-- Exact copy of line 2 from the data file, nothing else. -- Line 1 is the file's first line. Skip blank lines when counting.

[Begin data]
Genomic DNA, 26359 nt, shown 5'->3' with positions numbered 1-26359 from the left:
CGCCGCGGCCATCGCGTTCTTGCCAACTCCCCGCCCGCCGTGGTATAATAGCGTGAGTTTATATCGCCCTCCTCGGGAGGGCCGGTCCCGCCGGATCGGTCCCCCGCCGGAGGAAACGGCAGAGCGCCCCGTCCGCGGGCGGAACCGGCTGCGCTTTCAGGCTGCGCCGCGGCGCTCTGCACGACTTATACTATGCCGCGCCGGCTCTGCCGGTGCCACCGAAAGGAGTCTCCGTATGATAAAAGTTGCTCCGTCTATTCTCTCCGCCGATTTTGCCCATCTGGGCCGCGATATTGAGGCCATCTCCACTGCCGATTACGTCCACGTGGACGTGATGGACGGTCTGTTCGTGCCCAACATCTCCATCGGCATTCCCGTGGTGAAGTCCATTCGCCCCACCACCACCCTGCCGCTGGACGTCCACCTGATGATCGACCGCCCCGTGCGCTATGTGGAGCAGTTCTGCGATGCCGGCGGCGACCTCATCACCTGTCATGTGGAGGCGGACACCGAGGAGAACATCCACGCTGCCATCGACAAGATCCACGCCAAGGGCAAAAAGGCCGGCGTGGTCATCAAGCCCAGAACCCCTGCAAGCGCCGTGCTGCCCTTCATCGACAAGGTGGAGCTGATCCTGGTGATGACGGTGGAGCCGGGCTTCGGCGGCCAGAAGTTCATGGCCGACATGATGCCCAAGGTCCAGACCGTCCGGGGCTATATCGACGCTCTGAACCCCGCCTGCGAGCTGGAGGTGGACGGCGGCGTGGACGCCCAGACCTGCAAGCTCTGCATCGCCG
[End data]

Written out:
CGCCGCGGCCATCGCGTTCTTGCCAACTCCCCGCCCGCCGTGGTATAATAGCGTGAGTTTATATCGCCCTCCTCGGGAGGGCCGGTCCCGCCGGATCGGTCCCCCGCCGGAGGAAACGGCAGAGCGCCCCGTCCGCGGGCGGAACCGGCTGCGCTTTCAGGCTGCGCCGCGGCGCTCTGCACGACTTATACTATGCCGCGCCGGCTCTGCCGGTGCCACCGAAAGGAGTCTCCGTATGATAAAAGTTGCTCCGTCTATTCTCTCCGCCGATTTTGCCCATCTGGGCCGCGATATTGAGGCCATCTCCACTGCCGATTACGTCCACGTGGACGTGATGGACGGTCTGTTCGTGCCCAACATCTCCATCGGCATTCCCGTGGTGAAGTCCATTCGCCCCACCACCACCCTGCCGCTGGACGTCCACCTGATGATCGACCGCCCCGTGCGCTATGTGGAGCAGTTCTGCGATGCCGGCGGCGACCTCATCACCTGTCATGTGGAGGCGGACACCGAGGAGAACATCCACGCTGCCATCGACAAGATCCACGCCAAGGGCAAAAAGGCCGGCGTGGTCATCAAGCCCAGAACCCCTGCAAGCGCCGTGCTGCCCTTCATCGACAAGGTGGAGCTGATCCTGGTGATGACGGTGGAGCCGGGCTTCGGCGGCCAGAAGTTCATGGCCGACATGATGCCCAAGGTCCAGACCGTCCGGGGCTATATCGACGCTCTGAACCCCGCCTGCGAGCTGGAGGTGGACGGCGGCGTGGACGCCCAGACCTGCAAGCTCTGCATCGCCG